“A few scholars have begun to trace certain political movements within the English- speaking academy in the 1950s and early 1960s that point toward the existence of a directed search for a particular ideological view that would help to guide intellectual work toward a goal we have now come to recognize as neoliberalism, and that would condition in a profound manner the intellectual climate established in leading universities. In a deliberate and also largely covert effort to resist the possibility of communist/Marxist encroachment on the U.S. conceptual establishment (which points at something far broader than institutional philosophy), individuals, government entities including the military and intelligence bodies (De Landa 1991), and private foundations like the RAND Corporation, promoted values like objectivity and rationalism over against subjectivity, collectivity, and shared social responsibility. Dovetailing precisely with the emerging availability of computing machinery in universities and with the waning productivity of the first wave of computing theorists (Turing, von Neumann, Shannon, et. al.), Chomsky offered the academy at least two attractive sets of theses that, while framed in terms of a profoundly new way of understanding the world, in fact harkened back to some of the most deeply entrenched views in the Western intellectual apparatus. First, as a general background, Chomsky insists that the only reasonable locus for analysis of cognitive and linguistic matters is the human individual, operating largely via a specific kind of rationality (a view that Chomsky would later come to call “Cartesian rationalism”; Chomsky 1966); second, specifically with regard to the substance both of cognition and of language, Chomsky argues that the brain is something very much like one of the most recent developments in Western technology: the computer.”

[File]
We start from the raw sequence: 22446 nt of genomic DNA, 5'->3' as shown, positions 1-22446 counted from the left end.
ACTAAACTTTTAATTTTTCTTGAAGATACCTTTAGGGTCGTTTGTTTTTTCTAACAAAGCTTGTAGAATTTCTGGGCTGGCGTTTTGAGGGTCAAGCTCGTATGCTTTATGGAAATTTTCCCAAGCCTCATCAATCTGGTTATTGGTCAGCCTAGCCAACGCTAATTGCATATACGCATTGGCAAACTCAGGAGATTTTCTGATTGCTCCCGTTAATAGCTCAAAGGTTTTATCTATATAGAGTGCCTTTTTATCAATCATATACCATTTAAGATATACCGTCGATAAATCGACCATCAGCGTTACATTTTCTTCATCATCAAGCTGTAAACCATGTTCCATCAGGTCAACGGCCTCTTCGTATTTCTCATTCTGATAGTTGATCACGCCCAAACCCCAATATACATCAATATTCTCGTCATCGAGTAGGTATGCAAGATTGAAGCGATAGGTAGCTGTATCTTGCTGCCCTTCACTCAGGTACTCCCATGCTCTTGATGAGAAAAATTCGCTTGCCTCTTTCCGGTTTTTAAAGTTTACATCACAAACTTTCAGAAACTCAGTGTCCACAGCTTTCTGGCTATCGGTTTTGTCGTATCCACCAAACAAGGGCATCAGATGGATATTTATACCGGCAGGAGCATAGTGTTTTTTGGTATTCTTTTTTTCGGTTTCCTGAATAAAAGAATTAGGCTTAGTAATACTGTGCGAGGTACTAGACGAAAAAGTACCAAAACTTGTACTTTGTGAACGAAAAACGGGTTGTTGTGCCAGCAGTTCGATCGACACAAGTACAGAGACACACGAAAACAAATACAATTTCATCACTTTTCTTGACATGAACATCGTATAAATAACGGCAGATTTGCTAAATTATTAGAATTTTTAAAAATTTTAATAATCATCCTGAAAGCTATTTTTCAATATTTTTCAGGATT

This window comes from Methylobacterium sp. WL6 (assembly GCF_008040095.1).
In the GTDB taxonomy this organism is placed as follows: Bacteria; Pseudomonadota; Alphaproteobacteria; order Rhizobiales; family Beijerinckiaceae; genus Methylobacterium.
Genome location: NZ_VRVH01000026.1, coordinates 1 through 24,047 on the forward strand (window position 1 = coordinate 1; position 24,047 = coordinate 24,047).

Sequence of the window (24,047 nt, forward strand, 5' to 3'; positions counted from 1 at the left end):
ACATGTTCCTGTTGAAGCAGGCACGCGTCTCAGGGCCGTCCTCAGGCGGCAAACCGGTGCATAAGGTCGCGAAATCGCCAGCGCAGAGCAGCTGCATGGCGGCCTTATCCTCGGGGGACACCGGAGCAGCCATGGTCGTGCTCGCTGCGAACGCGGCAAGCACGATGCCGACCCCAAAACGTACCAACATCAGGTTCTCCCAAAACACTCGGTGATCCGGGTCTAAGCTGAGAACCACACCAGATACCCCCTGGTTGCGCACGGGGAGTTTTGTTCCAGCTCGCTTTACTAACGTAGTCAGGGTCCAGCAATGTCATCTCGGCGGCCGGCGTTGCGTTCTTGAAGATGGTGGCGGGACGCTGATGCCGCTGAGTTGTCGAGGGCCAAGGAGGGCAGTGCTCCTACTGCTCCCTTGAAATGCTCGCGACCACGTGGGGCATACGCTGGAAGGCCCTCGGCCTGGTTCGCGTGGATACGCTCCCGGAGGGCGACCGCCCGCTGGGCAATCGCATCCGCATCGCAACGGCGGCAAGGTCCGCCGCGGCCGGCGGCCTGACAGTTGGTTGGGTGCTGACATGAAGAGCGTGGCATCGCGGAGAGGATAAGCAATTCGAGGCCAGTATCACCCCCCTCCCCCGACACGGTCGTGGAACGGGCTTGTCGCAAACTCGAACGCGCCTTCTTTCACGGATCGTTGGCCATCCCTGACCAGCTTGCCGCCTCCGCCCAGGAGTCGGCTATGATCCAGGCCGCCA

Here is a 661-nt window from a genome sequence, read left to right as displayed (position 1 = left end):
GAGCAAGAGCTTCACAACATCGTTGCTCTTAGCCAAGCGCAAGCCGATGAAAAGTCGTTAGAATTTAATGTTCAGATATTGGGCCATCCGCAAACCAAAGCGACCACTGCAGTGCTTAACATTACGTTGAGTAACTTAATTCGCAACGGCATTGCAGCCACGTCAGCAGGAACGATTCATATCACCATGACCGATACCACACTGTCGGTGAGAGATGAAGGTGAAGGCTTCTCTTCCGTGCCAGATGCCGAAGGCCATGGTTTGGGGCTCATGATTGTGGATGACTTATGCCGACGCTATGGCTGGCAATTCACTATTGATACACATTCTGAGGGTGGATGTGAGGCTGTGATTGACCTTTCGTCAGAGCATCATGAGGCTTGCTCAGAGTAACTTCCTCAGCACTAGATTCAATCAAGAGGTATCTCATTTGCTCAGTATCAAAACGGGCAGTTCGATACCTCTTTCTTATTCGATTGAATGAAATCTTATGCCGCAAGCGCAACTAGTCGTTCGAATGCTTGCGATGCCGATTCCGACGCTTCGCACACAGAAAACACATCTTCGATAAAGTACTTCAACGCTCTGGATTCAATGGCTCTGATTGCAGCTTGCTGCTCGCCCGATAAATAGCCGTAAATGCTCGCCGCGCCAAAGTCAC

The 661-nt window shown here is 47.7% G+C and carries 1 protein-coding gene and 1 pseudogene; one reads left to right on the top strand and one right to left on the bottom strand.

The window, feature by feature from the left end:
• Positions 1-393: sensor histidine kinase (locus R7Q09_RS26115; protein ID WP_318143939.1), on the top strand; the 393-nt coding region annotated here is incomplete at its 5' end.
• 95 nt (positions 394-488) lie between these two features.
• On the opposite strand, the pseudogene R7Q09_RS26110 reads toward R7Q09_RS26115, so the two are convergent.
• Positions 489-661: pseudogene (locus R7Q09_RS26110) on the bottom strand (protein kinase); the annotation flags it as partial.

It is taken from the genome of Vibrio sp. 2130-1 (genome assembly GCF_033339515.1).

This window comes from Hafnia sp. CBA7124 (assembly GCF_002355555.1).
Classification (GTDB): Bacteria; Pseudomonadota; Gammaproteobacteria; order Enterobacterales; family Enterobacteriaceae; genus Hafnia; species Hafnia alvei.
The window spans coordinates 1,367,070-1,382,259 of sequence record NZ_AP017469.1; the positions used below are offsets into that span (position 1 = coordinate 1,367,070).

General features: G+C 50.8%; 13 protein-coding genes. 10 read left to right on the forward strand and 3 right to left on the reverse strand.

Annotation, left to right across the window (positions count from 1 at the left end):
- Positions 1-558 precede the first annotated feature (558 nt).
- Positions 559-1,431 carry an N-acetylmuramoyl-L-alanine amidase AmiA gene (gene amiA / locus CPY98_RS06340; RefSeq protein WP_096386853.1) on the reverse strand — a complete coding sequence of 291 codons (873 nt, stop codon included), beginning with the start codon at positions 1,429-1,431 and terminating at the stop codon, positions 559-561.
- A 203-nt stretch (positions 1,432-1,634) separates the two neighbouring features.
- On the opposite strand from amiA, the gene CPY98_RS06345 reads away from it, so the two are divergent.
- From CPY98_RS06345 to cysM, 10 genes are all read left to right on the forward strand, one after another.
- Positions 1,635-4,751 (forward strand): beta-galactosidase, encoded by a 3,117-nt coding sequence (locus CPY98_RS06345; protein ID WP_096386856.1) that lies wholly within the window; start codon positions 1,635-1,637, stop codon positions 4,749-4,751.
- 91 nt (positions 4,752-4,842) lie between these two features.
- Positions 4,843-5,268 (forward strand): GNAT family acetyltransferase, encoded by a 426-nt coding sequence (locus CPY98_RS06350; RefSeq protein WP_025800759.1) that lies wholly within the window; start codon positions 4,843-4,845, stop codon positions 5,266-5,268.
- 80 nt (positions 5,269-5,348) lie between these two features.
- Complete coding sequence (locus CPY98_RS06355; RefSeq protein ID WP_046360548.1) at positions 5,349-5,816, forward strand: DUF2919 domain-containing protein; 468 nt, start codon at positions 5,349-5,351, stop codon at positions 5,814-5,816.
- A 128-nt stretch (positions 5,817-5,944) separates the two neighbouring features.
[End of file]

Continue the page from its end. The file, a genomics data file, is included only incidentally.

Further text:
Tofer Chin

Now this is relevant because the language of cyber capitalism is also roughly the language of the military. Economics, too, increasingly seems to have absorbed subtle metaphorical militarism. But I am digressing really, and Golumbia himself is a complicated and somewhat contradictory figure. (see http://www.uncomputing.org/?p=1950 ).But what strikes me about the Chomsky chapter is the lurking authoritarian elements in this model of thought. And Chomsky was funded for several years by the U.S. defense apparatus, in particular the U.S. Army Signal Corps. In any event Chomsky did write a piece called Cartesian Linguistics. And I wrote before about the shadow of Cartesian rationality on western consciousness. Chomsky’s later dismissal of both Derrida and Lacan is worth noting as well. It does tend to cast his leftist critiques in a certain rather cloudy light. The model for how language works, as Chomsky defined it, is a scary positivist one with authoritarian echoes. Now, by the sixties in American academia the linguistic theory wars were coming to be divided into a couple camps, and one of them drew more on Wittgenstein and Austin, while others on Chomsky. This is a crude description, but the point is that it is in Wittgenstein that the deeper resistance of instrumental logic is to be found.

But I am not a linguist. That said, the computational hyper instrumental idea of reason would find one branch in Ayn Rand. That is worth reflecting upon. Golumbia notes that the ideal man for this tendency came to be Mr Spock on Star Trek. That was the self image when the reality was closer to Captain Kirk…who Golumbia describes as …